• Tenant says he had to leave apartment 1 month before lease ended due to mold

    By: Amanda Warford


    JACKSONVILLE, Fla. - A local man said he was forced to move out of his apartment early, after mold took over.  Russell Martin said he first noticed mold growing on the ceiling in his apartment at Avesta Baymeadows in late October.

    “At first it was a few small black dots on the ceiling, so I called to report it,” he told Action News.

    Within weeks, he said it was a nightmare.

    “It totally was because we couldn’t do anything about it,” Martin said.

    Martin said the mold quickly spread to nearly every room, and eventually forced him and his roommates to abandon their apartment one month before their lease was over because his verbal complaints to management went unanswered. Martin began taking pictures to document the problem, and in November he put the complaint in writing, but said still not much was done.

    “They sent someone over and they looked around and brought us one dehumidifier for a five-room apartment. Then, he said, 'We don’t use the term mold, we call it suspect growth.'"

    Action News went to the Avesta Baymeadows office Wednesday, but the manager referred us to the corporate office. Within minutes the company's compliance director, Zachary Oseland, called and confirmed Martin’s complaint was filed in late November.  

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    Oseland later sent us this statement:
    “Upon very initial investigation, our records show that Mr. Martin notified of a potential issue in his unit on or about November 22. We promptly inspected the unit, did some cleaning, and purchased a dehumidifier for Mr. Martin to use. No further comment until I'm able to do a more thorough investigation, at which point I'll notify you if I have anything to add. Please let me know if I can provide any more information.”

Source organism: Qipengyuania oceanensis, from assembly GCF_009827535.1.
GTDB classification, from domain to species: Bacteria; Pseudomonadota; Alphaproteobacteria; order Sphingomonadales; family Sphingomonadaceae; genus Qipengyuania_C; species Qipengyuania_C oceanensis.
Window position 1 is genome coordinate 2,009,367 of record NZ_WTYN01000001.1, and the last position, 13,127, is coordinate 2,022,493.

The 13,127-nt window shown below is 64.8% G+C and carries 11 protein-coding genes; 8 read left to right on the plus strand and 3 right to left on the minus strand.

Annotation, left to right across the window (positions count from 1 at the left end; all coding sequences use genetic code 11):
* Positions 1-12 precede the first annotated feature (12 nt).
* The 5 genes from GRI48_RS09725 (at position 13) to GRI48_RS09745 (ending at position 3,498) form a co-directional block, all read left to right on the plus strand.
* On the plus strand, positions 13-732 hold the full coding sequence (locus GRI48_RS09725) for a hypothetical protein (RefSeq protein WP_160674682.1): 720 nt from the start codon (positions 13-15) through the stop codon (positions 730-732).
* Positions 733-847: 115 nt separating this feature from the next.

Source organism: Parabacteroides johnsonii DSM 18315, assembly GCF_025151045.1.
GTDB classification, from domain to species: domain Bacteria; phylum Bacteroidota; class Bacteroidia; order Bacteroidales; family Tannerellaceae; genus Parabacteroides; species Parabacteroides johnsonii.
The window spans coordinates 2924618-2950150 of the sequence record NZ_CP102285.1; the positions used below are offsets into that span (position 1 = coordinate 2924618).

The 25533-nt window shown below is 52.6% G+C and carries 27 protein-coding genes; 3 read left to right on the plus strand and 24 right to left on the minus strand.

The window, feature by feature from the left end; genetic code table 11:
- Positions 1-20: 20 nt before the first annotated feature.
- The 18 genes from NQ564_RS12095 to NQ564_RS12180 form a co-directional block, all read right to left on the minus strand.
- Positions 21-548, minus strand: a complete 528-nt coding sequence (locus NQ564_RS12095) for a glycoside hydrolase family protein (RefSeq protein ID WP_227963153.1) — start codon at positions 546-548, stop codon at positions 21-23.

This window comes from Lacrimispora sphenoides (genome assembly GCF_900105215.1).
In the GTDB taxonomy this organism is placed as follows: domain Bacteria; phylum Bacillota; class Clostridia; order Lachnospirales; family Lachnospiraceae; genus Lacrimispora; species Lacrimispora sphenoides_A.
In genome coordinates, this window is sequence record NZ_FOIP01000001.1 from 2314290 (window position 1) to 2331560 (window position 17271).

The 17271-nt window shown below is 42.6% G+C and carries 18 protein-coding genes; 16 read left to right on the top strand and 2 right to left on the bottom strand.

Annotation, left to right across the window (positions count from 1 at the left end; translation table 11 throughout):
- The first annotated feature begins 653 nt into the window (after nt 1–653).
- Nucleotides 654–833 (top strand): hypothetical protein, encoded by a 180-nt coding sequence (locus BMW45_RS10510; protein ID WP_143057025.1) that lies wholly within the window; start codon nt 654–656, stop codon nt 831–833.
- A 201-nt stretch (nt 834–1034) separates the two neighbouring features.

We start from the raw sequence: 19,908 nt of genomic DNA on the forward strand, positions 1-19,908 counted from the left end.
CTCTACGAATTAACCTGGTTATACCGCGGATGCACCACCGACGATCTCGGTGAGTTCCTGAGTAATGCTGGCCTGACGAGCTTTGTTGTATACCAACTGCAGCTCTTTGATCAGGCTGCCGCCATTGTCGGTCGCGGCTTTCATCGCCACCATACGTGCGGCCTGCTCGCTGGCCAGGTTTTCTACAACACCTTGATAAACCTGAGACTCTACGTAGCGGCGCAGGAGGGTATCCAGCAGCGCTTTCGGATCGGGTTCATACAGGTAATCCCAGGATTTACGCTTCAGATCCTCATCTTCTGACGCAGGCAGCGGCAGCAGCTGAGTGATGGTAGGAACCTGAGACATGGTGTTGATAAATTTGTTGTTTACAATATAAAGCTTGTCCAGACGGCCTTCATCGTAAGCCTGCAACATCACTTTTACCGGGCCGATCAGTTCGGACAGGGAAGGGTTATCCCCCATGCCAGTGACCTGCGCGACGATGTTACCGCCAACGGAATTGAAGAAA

Oseland also provided Action News with a copy of the agreement signed by tenants at all Avesta properties, outlining both the landlord's and tenants' responsibilities. We reviewed it with local attorney Jerry Sessions.
    “I cannot believe -- based on these pictures -- that was even close to adequate,” said Sessions regarding the treatment.
    Sessions said the law requires tenants to notify landlords about mold problems, and that landlords must also take reasonable action.

    “Once it's brought to their attention, they need to act and they need to act quickly,” said Sessions.

    Session said tenants in similar situations should be sure to read their lease carefully before signing it, document all complaints in writing and know their rights before a situation develops.

    The Florida Department of Health said mold grows in areas of high humidity, and if left untreated, it could increase and form a health risk. If you have a mold complaint about an apartment or hotel, call the Florida Department of Business and Professional Regulation at 850-487-1395.

    According to the FDBPR, the most recent state inspection of the Avesta Baymeadows complex was conducted in May 2014, with four basic violations found, none of which were mold-related.

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